TFC has over thirty years of experience in hard anodizing aluminum, having installed the process in 1981 in an effort to diversify its markets served. In this time, TFC has grown accustom to the intricacies and boundaries of each alloy, and the optimal conditions needed to produce a superior product while maintaining low overhead costs which can be passed on to our customers. With an emphasis on functionality of the coating, coupled with strict quality and process procedures, our hard anodize will permit the use of aluminum in applications where it would not otherwise be a suitable option.
TFC’s process uses a low-voltage current and bath cooling to virtually eliminate the common problem of burning and catastrophic dissolution of customer parts to significantly improve the properties of the aluminum.
The recommended thickness for optimal hardness, corrosion protection and durability is 0.002″, with +/-.0004″ tolerance per the military specification. This thickness is 50% build up, and 50% penetration, making the coating an integral part of the base aluminum itself once completed.
Color options offered at TFC are a natural finish (no dyes used) in which the resulting color is a function of the alloy, thickness and bath temperature, or the option to dye black, as we are more focused on the functionality of the coating rather than its decorative appearance. Due to the micro pore structure indicative of hard anodize, the coating readily accepts the black dye and/or post-treatment PTFE for increased lubricity. TFC specializes in masking surfaces, threaded and reamed holes to manage any coverage areas that may be adversely affected dimensionally by the hard anodize build up at your request.
Currently, the largest working tank size available at TFC is 69″ x 48″ x 48″ dimensionally.
Hard anodize at its optimal 0.002” thickness, has been measured up to Rockwell 70C making the hardness of the aluminum oxide surface equivalent to the surface of case-hardened steel.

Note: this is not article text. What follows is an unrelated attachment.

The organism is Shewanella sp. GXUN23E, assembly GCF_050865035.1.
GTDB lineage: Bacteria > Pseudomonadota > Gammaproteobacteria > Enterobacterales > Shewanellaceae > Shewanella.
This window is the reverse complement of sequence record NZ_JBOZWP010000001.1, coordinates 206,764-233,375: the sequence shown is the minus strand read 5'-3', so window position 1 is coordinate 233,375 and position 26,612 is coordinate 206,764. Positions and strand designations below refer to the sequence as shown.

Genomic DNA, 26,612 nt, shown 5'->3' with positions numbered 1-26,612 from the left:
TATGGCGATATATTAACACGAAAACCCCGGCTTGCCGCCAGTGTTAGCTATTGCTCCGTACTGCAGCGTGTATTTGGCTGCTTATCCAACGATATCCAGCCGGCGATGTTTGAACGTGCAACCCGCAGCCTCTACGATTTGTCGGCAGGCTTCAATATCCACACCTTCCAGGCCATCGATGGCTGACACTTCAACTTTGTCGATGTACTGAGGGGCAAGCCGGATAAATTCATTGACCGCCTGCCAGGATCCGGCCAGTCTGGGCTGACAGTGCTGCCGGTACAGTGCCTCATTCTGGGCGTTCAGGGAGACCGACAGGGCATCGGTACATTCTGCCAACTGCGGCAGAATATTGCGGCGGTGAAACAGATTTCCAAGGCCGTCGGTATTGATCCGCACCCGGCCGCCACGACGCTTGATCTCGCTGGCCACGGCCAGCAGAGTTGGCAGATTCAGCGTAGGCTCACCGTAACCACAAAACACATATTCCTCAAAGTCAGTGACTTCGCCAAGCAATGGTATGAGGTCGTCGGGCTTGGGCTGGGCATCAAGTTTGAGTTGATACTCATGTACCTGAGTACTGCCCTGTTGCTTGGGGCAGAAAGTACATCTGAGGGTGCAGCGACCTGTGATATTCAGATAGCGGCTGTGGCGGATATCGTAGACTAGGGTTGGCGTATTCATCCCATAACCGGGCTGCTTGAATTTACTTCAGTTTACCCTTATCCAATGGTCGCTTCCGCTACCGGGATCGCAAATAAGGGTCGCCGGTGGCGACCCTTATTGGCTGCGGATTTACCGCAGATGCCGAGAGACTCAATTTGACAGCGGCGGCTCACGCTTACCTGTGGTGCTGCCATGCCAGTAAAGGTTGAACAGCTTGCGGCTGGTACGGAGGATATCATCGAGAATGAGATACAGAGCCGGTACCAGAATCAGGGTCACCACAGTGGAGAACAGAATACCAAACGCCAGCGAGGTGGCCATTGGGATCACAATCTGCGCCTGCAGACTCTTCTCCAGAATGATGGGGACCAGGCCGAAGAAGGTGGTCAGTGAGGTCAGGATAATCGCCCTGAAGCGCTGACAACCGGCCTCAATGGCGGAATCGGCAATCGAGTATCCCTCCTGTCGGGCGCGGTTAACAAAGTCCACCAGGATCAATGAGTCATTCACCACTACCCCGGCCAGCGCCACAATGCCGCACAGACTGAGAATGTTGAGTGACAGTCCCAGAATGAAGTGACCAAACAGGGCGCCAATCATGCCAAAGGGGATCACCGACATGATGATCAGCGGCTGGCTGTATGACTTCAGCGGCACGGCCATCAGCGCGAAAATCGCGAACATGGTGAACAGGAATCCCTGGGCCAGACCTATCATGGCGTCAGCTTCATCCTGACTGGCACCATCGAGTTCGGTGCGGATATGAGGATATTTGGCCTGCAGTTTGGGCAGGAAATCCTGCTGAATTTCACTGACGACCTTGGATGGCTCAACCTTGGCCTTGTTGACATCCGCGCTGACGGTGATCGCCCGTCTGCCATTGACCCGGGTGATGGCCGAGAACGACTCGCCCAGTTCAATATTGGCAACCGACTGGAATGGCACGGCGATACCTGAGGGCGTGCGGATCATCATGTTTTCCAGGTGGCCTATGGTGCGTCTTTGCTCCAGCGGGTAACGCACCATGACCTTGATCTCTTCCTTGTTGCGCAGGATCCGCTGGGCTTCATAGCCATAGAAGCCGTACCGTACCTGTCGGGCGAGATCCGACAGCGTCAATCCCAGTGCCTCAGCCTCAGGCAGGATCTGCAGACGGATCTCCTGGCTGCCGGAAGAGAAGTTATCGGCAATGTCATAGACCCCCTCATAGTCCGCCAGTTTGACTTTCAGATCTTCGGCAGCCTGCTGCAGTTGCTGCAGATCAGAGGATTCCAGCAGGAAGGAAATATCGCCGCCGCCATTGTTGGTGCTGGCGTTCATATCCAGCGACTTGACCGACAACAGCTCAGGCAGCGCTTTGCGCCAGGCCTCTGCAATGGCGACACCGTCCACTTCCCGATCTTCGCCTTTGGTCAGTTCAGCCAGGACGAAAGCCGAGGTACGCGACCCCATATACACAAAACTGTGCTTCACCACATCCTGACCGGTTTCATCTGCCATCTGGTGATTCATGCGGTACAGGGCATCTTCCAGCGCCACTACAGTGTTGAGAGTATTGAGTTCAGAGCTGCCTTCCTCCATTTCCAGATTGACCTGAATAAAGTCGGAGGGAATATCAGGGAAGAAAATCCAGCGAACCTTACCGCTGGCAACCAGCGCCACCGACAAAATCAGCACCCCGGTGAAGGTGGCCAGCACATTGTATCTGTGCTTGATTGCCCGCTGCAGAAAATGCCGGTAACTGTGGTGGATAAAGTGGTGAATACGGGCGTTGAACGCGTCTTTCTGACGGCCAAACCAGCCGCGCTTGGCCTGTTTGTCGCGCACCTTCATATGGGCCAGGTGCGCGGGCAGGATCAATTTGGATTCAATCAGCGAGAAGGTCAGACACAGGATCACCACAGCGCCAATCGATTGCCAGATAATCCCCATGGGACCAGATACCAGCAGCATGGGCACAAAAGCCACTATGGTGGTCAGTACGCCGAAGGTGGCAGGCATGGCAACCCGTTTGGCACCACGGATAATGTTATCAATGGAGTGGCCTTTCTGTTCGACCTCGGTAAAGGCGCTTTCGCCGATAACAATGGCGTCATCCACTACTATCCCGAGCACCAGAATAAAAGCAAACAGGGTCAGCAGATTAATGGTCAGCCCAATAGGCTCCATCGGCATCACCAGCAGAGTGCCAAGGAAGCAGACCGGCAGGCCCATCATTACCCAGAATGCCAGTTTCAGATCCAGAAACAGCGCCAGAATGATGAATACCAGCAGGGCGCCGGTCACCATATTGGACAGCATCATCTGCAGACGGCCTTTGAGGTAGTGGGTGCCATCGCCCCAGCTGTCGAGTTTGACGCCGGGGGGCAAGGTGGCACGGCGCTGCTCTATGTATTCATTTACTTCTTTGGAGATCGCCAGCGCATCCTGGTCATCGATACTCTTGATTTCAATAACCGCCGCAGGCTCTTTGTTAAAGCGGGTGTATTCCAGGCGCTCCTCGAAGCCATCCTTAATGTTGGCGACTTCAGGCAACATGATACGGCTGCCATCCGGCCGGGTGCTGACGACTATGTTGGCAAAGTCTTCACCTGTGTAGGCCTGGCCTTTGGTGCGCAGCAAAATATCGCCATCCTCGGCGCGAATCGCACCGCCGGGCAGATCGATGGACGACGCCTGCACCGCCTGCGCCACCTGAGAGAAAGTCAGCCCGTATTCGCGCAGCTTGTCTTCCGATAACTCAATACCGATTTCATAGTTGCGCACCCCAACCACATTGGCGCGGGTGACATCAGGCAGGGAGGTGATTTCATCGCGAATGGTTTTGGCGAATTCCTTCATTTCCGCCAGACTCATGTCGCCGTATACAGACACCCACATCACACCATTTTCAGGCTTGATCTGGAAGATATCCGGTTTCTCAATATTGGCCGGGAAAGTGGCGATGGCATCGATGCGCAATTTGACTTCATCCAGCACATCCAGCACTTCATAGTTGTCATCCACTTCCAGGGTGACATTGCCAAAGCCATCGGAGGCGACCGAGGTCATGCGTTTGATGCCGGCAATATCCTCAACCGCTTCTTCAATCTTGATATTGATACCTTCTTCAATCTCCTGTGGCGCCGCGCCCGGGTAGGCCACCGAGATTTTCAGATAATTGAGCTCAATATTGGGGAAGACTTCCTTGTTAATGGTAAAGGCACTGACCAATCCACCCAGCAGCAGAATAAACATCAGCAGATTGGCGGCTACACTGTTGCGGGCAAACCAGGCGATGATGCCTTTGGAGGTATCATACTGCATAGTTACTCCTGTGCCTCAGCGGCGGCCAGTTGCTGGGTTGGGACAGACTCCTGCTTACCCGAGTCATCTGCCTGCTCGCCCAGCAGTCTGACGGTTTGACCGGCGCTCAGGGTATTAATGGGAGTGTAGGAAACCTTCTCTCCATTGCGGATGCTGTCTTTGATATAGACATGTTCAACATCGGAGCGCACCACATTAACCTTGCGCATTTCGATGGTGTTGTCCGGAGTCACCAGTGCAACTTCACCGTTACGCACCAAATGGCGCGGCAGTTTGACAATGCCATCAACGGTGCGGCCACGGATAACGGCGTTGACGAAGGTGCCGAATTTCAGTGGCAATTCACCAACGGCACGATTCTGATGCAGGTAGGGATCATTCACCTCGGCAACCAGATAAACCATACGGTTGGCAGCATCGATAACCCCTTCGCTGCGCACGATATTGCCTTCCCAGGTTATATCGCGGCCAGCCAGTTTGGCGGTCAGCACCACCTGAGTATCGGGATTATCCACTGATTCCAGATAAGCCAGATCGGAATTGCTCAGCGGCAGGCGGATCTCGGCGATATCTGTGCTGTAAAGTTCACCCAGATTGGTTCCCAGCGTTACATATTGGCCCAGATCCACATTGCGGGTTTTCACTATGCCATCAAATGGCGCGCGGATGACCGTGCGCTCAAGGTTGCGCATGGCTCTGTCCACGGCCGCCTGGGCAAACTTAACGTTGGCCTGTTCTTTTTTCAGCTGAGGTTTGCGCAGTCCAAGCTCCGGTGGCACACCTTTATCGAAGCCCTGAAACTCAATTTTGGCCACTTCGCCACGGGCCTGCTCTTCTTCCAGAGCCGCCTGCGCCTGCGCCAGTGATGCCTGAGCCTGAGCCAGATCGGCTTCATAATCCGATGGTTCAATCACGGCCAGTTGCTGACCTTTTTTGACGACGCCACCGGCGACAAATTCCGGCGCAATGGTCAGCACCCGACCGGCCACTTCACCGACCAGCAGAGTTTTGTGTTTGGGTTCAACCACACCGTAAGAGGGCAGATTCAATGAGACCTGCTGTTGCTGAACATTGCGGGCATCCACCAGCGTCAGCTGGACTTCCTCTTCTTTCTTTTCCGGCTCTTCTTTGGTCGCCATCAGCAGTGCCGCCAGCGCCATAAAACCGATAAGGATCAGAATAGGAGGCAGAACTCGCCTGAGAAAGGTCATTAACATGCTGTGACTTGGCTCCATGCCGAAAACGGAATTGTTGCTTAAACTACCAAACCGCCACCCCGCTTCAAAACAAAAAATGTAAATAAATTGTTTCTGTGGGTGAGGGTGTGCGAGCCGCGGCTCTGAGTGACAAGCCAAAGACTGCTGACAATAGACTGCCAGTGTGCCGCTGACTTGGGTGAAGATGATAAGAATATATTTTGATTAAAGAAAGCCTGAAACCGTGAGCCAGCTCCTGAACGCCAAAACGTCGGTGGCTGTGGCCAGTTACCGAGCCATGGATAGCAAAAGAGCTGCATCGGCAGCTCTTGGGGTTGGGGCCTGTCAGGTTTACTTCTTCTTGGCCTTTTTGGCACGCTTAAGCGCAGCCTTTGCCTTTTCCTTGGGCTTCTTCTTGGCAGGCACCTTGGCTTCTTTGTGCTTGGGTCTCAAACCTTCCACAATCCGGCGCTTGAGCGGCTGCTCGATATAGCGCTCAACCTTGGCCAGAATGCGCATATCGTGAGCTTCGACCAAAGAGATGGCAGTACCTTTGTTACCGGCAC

An exceptional means for enhancing corrosion resistance, hard anodize is highly stable and will guard well against atmospheric and salt-induced corrosion. In marine applications, hard anodized aluminum has withstood five years of immersion with virtually no effect. While chemical resistance is typically poor beyond mild acids and weak bases, teflon impregnation can be integrated for enhanced performance in these conditions. Hard anodize is an excellent choice if galvanic corrosion would otherwise prevent the use of aluminum in an application, as it allows for a neutral mate with dissimilar metals.
Hard anodized aluminum is widely used for its dielectric effect, and is an electrical insulator comparable to glass or porcelain. In applications where glass or porcelain would not have the strength or wear resistance to be a suitable substrate, hard anodized aluminum is an excellent alternative.
Heat transfer occurs at a lower rate across the hard anodized aluminum than it would on the bare substrate, making it a suitable thermal insulator depending on operating temperature and conditions. Hard anodized aluminum remains effective in high operating temperatures.
Teflon (PTFE) can be applied to the hard anodized surface while the pore structure is still open, immediately after coating. The PTFE penetrates the surface of the hard anodize and becomes an intrinsic part of the coating. With more use, the lubricity of the coating increases creating an excellent surface for sliding part applications. Additionally, the lowered coefficient of friction helps to prevent most solid substances from adhering to the coated surface for better release.
After hard anodize, the part may be machined, ground, honed, lapped or stripped to remove areas of the coating. Additionally, hard anodize produces a suitable base for paints, adhesives or the application of solid film lubricants without the use of a conversion coating.
Mercury Free, RoHS & REACH Compliant
Virtually all aluminum alloys, including:
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